One of the first things you learn when you start to get into the field of search engine optimization or Internet marketing is that you can never have too much content. Why? Because that’s what more than 90% of the men and women who will ever buy from you are originally looking for, and because it’s what search engines and other websites have the easiest time measuring.
In other words, if you want your business to be found online, then you need all kinds of fresh content ie. writing, interesting photos, and online videos to add to your site, blog, and yes even your social profiles.
Unfortunately, however, having lots of content is also the best way to ruin your online marketing plans. That’s because those same people are just looking around for any content, but for something that helps them find the answer to important question, the solution to a pressing problem, or a way to satisfy their need or curiosity. If what you have doesn’t accomplish one of those things, or at least entertain them while they’re on your site, then there’s really no good reason for them not to quickly move elsewhere.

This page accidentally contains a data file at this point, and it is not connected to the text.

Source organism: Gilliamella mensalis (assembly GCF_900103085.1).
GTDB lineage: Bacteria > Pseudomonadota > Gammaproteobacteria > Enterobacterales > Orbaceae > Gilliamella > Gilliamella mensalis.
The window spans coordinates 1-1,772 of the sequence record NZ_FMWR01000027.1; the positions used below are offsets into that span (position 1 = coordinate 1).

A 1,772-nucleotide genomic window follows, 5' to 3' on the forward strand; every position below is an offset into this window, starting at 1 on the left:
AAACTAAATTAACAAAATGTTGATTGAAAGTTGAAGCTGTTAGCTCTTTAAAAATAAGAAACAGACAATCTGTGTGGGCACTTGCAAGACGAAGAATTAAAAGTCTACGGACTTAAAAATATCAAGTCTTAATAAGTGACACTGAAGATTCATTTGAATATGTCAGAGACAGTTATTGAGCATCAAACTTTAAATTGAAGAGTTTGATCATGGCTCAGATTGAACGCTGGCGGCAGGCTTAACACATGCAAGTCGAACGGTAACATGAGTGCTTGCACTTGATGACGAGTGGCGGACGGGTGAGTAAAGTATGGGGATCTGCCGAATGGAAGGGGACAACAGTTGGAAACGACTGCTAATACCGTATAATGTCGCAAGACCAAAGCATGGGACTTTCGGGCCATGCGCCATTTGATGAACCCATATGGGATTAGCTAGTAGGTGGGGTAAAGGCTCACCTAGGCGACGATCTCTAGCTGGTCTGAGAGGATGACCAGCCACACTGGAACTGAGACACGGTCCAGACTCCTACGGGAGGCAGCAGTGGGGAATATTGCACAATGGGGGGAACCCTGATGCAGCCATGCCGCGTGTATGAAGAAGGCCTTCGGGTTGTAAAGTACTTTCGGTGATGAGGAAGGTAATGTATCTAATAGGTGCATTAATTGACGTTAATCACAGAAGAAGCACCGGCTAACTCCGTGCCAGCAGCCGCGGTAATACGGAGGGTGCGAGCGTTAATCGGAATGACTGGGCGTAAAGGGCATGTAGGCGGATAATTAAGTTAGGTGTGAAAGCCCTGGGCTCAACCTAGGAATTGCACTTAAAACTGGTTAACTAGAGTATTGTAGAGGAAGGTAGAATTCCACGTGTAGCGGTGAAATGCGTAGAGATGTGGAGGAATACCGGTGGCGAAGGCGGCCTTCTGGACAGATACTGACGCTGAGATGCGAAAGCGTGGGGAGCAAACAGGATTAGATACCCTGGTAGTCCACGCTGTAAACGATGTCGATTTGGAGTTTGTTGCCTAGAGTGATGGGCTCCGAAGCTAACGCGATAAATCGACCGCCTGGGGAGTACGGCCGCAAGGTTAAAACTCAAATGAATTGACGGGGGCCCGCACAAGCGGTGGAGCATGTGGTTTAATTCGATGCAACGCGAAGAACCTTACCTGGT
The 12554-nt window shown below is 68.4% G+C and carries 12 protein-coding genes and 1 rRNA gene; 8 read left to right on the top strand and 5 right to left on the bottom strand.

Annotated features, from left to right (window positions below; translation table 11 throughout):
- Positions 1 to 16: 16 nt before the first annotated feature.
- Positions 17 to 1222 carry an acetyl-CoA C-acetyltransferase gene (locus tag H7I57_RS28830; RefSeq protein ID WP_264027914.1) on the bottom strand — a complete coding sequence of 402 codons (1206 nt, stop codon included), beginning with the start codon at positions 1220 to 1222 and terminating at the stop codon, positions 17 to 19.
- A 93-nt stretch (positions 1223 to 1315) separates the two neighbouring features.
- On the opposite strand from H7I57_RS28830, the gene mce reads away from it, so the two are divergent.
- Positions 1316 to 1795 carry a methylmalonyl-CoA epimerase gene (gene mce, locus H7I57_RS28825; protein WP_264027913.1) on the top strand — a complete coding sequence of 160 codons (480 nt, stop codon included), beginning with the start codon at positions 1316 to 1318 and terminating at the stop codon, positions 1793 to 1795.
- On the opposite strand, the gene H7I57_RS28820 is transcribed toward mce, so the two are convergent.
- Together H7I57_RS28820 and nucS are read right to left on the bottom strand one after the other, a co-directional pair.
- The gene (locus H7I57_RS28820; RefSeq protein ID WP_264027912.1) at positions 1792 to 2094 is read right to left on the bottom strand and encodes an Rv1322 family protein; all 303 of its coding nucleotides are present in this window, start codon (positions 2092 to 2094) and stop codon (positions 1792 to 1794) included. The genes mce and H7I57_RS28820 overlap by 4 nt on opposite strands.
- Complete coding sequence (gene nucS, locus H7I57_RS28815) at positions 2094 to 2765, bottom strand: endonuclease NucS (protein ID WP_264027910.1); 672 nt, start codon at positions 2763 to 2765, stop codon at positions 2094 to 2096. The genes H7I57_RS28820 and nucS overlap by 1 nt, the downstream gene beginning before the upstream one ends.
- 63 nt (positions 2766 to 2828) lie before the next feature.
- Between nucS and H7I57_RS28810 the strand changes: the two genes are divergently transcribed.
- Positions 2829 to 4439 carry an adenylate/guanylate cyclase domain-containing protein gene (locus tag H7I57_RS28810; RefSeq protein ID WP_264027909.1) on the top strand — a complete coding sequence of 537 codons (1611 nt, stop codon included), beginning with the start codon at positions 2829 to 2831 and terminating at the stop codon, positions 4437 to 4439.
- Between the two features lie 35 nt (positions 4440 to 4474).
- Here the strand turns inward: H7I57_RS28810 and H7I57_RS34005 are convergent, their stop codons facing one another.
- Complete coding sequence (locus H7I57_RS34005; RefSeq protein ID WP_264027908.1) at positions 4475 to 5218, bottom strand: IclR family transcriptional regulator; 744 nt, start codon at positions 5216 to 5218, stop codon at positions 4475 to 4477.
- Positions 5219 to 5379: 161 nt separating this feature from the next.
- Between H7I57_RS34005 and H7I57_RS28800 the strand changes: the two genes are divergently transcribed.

Here are a few ideas to help you avoid that trap and get the most out of your online marketing content:
Set release schedules that are steady, but not too aggressive.
You do need regular pieces of new content to get ahead, but don’t set a schedule that forces you to just accept anything, whether it’s from yourself, a copywriter, or a creative team. Set goals that are high, but realistic, so you can have time to work with the best ideas.
Use the “golden rule” of Internet marketing.
Would you want to read/watch what you’re about to put online? If not, then keep it on your hard drive until you feel like it’s something you would want to give some of your time and attention to.
Don’t start from scratch.
Developing content, whether it’s writing, video, or something else, is always easier when you have a list of topics and ideas in mind. The best inspiration usually won’t come to you while you’re staring at an empty screen, so get in the habit scribbling down thoughts and notions as they come to you – they’ll make for better ideas later.